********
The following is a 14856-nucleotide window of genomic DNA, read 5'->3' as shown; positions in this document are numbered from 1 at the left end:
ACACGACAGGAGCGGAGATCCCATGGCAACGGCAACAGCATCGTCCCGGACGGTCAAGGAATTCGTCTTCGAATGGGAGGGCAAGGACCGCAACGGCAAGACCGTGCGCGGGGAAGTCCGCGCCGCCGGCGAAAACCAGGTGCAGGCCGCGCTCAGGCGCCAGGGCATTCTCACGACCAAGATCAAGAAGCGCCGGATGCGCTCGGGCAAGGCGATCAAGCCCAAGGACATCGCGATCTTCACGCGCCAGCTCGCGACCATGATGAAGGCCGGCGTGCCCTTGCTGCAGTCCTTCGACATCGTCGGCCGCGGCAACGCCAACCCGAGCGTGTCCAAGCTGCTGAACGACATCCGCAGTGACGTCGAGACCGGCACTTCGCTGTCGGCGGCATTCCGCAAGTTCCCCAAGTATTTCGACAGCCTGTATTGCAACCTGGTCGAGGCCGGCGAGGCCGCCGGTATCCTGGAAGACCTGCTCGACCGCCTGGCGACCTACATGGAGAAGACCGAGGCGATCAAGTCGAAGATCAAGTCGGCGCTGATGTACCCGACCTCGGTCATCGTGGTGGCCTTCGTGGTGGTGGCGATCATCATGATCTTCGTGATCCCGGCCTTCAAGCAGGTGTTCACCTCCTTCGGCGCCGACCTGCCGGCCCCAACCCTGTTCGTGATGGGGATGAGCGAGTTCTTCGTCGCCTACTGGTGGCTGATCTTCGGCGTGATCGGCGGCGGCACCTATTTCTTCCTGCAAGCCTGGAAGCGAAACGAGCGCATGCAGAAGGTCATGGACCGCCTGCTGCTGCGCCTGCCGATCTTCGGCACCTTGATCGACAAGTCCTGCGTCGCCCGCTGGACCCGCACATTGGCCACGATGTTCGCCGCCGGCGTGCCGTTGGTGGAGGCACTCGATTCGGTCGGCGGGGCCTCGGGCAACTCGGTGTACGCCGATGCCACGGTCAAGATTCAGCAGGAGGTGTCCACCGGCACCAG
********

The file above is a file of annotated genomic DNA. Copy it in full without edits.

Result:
The following is a 14856-nucleotide window of genomic DNA, read 5'->3' as shown; positions in this document are numbered from 1 at the left end:
ACACGACAGGAGCGGAGATCCCATGGCAACGGCAACAGCATCGTCCCGGACGGTCAAGGAATTCGTCTTCGAATGGGAGGGCAAGGACCGCAACGGCAAGACCGTGCGCGGGGAAGTCCGCGCCGCCGGCGAAAACCAGGTGCAGGCCGCGCTCAGGCGCCAGGGCATTCTCACGACCAAGATCAAGAAGCGCCGGATGCGCTCGGGCAAGGCGATCAAGCCCAAGGACATCGCGATCTTCACGCGCCAGCTCGCGACCATGATGAAGGCCGGCGTGCCCTTGCTGCAGTCCTTCGACATCGTCGGCCGCGGCAACGCCAACCCGAGCGTGTCCAAGCTGCTGAACGACATCCGCAGTGACGTCGAGACCGGCACTTCGCTGTCGGCGGCATTCCGCAAGTTCCCCAAGTATTTCGACAGCCTGTATTGCAACCTGGTCGAGGCCGGCGAGGCCGCCGGTATCCTGGAAGACCTGCTCGACCGCCTGGCGACCTACATGGAGAAGACCGAGGCGATCAAGTCGAAGATCAAGTCGGCGCTGATGTACCCGACCTCGGTCATCGTGGTGGCCTTCGTGGTGGTGGCGATCATCATGATCTTCGTGATCCCGGCCTTCAAGCAGGTGTTCACCTCCTTCGGCGCCGACCTGCCGGCCCCAACCCTGTTCGTGATGGGGATGAGCGAGTTCTTCGTCGCCTACTGGTGGCTGATCTTCGGCGTGATCGGCGGCGGCACCTATTTCTTCCTGCAAGCCTGGAAGCGAAACGAGCGCATGCAGAAGGTCATGGACCGCCTGCTGCTGCGCCTGCCGATCTTCGGCACCTTGATCGACAAGTCCTGCGTCGCCCGCTGGACCCGCACATTGGCCACGATGTTCGCCGCCGGCGTGCCGTTGGTGGAGGCACTCGATTCGGTCGGCGGGGCCTCGGGCAACTCGGTGTACGCCGATGCCACGGTCAAGATTCAGCAGGAGGTGTCCACCGGCACCAG